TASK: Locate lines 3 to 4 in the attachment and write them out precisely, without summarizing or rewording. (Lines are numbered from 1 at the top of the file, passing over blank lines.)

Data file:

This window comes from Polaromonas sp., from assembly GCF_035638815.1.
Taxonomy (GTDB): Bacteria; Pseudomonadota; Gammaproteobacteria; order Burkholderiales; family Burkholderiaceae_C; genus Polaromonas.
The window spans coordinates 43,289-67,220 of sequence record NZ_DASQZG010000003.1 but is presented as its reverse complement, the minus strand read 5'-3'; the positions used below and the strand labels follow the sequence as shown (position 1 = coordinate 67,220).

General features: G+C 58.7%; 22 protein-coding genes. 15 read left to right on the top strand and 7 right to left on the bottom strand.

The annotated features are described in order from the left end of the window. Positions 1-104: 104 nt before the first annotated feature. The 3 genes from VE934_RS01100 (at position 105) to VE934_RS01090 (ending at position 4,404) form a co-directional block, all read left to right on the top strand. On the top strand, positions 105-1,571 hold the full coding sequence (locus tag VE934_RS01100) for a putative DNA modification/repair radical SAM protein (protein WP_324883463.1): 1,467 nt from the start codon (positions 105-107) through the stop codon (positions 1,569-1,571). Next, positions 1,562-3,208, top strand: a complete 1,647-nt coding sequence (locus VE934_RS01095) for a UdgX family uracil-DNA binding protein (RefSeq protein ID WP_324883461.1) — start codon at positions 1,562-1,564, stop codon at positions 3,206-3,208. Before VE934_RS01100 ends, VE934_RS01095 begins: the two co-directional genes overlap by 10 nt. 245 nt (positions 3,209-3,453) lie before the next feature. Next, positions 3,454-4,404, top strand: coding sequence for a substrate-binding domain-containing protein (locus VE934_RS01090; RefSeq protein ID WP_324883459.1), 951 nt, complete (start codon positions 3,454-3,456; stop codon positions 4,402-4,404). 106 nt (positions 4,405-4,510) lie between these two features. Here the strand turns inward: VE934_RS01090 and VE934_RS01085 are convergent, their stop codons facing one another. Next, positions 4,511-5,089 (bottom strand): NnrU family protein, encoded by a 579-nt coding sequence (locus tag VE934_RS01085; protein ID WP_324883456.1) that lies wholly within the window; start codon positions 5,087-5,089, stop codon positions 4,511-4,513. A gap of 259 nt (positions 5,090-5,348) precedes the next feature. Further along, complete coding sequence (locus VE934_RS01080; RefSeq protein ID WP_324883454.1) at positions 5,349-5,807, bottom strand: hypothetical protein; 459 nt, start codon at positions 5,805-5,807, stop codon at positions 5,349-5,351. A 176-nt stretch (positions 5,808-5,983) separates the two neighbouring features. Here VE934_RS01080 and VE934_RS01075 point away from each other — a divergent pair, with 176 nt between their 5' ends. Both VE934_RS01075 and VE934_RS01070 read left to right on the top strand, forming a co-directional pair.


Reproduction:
The window spans coordinates 43,289-67,220 of sequence record NZ_DASQZG010000003.1 but is presented as its reverse complement, the minus strand read 5'-3'; the positions used below and the strand labels follow the sequence as shown (position 1 = coordinate 67,220).

General features: G+C 58.7%; 22 protein-coding genes. 15 read left to right on the top strand and 7 right to left on the bottom strand.